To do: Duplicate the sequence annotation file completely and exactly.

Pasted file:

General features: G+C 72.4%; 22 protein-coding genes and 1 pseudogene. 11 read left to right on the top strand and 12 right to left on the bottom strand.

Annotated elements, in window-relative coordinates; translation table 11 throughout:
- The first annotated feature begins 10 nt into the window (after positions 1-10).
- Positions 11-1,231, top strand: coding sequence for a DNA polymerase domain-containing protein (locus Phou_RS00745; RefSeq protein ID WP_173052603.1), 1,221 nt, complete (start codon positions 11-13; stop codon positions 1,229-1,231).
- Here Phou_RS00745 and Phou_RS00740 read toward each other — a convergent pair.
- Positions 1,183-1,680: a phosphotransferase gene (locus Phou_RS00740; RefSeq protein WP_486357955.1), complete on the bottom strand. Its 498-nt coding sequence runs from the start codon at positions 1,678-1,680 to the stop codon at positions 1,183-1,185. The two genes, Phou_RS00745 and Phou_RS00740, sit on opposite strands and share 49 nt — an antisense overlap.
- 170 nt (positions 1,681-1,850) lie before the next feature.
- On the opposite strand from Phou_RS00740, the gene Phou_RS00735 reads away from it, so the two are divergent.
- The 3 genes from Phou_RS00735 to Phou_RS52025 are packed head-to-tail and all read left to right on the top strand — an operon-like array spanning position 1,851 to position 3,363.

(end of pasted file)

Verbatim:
General features: G+C 72.4%; 22 protein-coding genes and 1 pseudogene. 11 read left to right on the top strand and 12 right to left on the bottom strand.

Annotated elements, in window-relative coordinates; translation table 11 throughout:
- The first annotated feature begins 10 nt into the window (after positions 1-10).
- Positions 11-1,231, top strand: coding sequence for a DNA polymerase domain-containing protein (locus Phou_RS00745; RefSeq protein ID WP_173052603.1), 1,221 nt, complete (start codon positions 11-13; stop codon positions 1,229-1,231).
- Here Phou_RS00745 and Phou_RS00740 read toward each other — a convergent pair.
- Positions 1,183-1,680: a phosphotransferase gene (locus Phou_RS00740; RefSeq protein WP_486357955.1), complete on the bottom strand. Its 498-nt coding sequence runs from the start codon at positions 1,678-1,680 to the stop codon at positions 1,183-1,185. The two genes, Phou_RS00745 and Phou_RS00740, sit on opposite strands and share 49 nt — an antisense overlap.
- 170 nt (positions 1,681-1,850) lie before the next feature.
- On the opposite strand from Phou_RS00740, the gene Phou_RS00735 reads away from it, so the two are divergent.
- The 3 genes from Phou_RS00735 to Phou_RS52025 are packed head-to-tail and all read left to right on the top strand — an operon-like array spanning position 1,851 to position 3,363.